With the unbelievable precipitation in California this winter, flower superblooms have exploded the population of painted lady butterflies in the Mojave Desert. Now, as the flock heads north to migrate to Oregon for the spring, they are expected to hit Northern California by the millions any day now.
When the swarm of painted lady butterflies left the Mojave, biologists expected their path to be right down the center of the state. So it was a major surprise when the first batch arrived at San Francisco’s Presidio late last week. Biologists credit the change in weather patterns this winter for the movement in the migration.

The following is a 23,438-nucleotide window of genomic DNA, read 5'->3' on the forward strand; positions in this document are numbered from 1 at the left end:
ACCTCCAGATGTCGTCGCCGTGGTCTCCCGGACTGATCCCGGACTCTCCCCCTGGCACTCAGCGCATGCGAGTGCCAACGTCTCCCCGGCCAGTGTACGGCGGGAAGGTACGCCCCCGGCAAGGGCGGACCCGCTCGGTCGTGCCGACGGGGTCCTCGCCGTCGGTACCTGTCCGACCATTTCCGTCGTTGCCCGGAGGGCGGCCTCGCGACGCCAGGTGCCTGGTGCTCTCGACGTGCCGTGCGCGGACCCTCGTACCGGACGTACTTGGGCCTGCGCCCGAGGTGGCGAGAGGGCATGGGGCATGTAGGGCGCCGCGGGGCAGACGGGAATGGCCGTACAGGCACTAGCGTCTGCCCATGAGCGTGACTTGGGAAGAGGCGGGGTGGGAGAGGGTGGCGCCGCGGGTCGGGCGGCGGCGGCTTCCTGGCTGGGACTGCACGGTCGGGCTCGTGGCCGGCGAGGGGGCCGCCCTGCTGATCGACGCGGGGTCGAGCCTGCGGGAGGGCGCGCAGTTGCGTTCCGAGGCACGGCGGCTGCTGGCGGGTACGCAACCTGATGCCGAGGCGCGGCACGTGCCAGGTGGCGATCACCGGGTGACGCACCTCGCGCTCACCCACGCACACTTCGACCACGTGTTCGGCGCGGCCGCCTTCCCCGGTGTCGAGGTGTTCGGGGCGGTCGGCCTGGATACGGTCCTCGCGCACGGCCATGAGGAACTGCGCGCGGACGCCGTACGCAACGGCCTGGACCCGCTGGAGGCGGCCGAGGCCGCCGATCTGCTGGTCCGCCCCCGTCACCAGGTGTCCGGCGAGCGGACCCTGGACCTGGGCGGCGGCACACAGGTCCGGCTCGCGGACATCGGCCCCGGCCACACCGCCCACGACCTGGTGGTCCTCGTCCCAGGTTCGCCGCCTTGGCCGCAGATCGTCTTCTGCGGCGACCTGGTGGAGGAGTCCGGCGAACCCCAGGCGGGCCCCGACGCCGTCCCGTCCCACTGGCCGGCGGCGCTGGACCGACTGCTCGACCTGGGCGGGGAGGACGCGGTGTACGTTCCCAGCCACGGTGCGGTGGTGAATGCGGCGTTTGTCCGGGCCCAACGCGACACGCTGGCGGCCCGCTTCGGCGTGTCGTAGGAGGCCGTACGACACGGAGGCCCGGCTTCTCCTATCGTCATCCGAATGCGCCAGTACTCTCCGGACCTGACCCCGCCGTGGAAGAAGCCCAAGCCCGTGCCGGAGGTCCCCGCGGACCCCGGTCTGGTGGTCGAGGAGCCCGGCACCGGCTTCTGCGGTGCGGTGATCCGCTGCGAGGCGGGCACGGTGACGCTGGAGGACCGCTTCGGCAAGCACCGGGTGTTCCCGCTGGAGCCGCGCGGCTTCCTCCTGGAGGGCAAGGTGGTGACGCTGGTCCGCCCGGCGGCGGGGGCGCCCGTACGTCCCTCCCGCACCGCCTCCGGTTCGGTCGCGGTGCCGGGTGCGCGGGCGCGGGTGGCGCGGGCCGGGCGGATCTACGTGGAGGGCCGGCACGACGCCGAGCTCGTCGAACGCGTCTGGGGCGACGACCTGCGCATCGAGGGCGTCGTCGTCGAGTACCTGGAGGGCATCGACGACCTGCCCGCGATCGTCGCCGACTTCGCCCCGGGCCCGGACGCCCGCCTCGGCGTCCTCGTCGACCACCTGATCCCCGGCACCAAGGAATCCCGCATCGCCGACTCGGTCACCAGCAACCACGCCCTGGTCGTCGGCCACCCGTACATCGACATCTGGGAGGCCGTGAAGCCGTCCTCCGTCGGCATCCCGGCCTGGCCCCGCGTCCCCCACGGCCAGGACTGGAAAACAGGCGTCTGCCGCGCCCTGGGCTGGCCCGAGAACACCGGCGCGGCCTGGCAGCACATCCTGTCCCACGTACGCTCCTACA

The bulk of the flock of orange and black butterflies is expected to arrive by the millions early next week, moving 25 mph through the westside of the state. The butterfly species is known for its yearly migration across the state, sometimes even flying over Lassen Peak. They’re known to fly at high speeds from dusk to dawn without stopping.
With the multiplication of the populations this winter, the butterfly views may be the best we’ve seen since 2005, when the flock grew to a billion. This year, biologists expect the flock to be in the millions.
We can’t wait for the butterflies to arrive and will share the great photos and videos of the event when it happens!
Northern California’s Outdoor Digital Newsmagazine